Back in middle school I played soccer like I wanted to be the next Ronaldo or Messi.
I thought I had found a sport that I would stick with for a long time. But before official fall sports season started, my school wanted to try out a couple of new sports. Cross country sounded like fun. I asked a friend of mine if he wanted to join the team with me, and we both agreed that we would do it.
We started so late in the season that we didn’t have any training or practices, and we had a race on one of our first days of being a formal team. I had absolutely no idea what to expect from it, and our school didn’t even have a bus yet, so our parents drove us to the meet.
When we got there I got really nervous. I didn’t know what to expect. I was completely new to the sport. I take a lot of things in athletics seriously, so I just thought of it as another challenge and was just afraid to fail because it was something unknown to me.
When I got to the D.C. Road Runners Track Championship at Dunbar High School, the final meet in the Eastern Track League series, the women’s masters mile was starting.
As a high school runner, I race from September to June. These weeks in between seasons are for following dramatic professional races and the pursuit of record breaking performances. My morning routine now consists of checking Twitter to see which all-time mark went down or which finishing kick dazzled the day before.
I have the entire world of track and field at my fingertips whenever I care to look, and that is exactly why I could not pass up the opportunity to drive an hour into D.C. to watch the this meet in person. I wanted to move beyond the times and splits on a static results page and the occasional suspense-free race video that broadcasts the winner and time in the title and instead experience track and field first hand.
10/20 Mile start at 8:00 AM on September 15th, 2018
20 mile from $60 to $80
10 mile from $50 to $70
During the pre-race brief, organizers of the Old Dominion 100-Mile Endurance Run described the race as a battle of the runner against the course against the clock.
Runners have to conquer 100.01 miles of all types of terrain, 14,000 feet of elevation gain, all in Virginia‘s oppressive early June heat and humidity. To count as a finisher, they must complete the course in less than 28 hours; but those who want to go home with a coveted silver belt buckle must do so in less than 24.
Willy Fink came into Saturday’s D.C. Road Runners Track Championship wanting to accomplish something great. He accomplished something monumental.
Competing in a heat with nine runners who had previously broken the four minute mile barrier, Fink led from wire to wire at D.C.’s Dunbar High School and ran the first sub-four minute track mile recorded on D.C. soil (3:58.84). The race had its share of drama, however. Instead of the quick pace many spectators and athletes anticipated, the field started off conservatively and kept the audience in suspense as to whether the four-minute barrier would actually be broken.
The 14th annual Boo! 10K run and Tidal Basin walk will take place on Sunday, October 6th in West Potomac Park, Washington, DC. The event is Halloween-themed and is a seasonal favorite of many runners. Run in costume if you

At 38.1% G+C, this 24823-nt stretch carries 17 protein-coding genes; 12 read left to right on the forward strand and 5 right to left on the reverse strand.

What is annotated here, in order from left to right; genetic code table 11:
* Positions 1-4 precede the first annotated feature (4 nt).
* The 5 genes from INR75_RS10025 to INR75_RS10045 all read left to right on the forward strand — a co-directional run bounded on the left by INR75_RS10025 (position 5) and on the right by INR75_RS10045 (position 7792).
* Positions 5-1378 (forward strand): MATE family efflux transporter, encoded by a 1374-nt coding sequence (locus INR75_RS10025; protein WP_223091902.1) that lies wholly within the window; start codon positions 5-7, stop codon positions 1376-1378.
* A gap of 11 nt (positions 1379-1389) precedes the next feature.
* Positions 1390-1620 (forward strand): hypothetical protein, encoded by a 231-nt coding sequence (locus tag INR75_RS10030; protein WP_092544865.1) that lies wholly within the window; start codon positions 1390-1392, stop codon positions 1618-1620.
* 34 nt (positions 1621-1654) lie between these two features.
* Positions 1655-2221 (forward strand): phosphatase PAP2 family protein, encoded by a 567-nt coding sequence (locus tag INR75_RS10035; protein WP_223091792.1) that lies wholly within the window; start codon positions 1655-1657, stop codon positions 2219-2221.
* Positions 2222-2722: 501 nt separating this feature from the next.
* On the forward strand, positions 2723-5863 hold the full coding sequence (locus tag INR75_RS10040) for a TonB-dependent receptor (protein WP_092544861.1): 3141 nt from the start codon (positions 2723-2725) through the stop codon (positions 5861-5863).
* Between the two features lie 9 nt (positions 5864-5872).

Name: Natalie Atabek
Self-described age group: F 25-29
Residence: Washington, D.C.
Occupation: Director of Communications at AFS Financial Group
Why you run: I run because I never feel more like myself than when I’m running. No matter what kind of day I’m having, I know that once I start my run, nothing else matters and everything else can wait until I hit stop on my watch.
Springfield resident Roy Englert, 96, ran 42:20.33 to shatter the 5k world record for men 95-99 at the USATF Masters Outdoor Championships July 11 in Ames, Iowa. The previous record was 50:10.56.
This article was initially published in June 2018.
At age 95, Roy Englert may not have competition in his age group. But he does have the clock.
“I was running against time, actually,” Englert said of his recent performance at the USATF Masters Indoor Track & Field Championships, where he broke three age group world records.
Wine? YES! The Spook Hill Cider & Wine 4 Mile Run starts at 0830 and takes participants on a journey through historic Burkittsville MD., Boordy’s South Mountain Vineyard, and the Distillery Lane Ciderworks’ orchard, utilizing a beautiful hybrid cross-country/road course.
You can hear it bellowing from speakers as soon as you arrive at a race: directions to gear check, instructions to get into corrals and details about the race course. And when you finish: encouragement, commentary and pleas to keep moving beyond the finish line.
Race announcers play a huge role in running events — from keeping the race-day timeline to interacting with spectators and informing and encouraging participants. And there are scores of D.C.-area announcers who dedicate their weekends to help make races run smoothly and see that runners have fun and feel a sense of accomplishment no matter their finish time.
Creigh Kelley’s voice may sound familiar if you’ve run one of the more than 20 races he has announced for around the country, including the Chicago Marathon, the Walt Disney World Marathon or many in the popular Rock ‘n’ Roll marathon and half marathon series. In the D.C. area, he serves as the announcer for the D.C. Rock ‘n’ Roll races as well as the Credit Union Cherry Blossom Ten Mile race.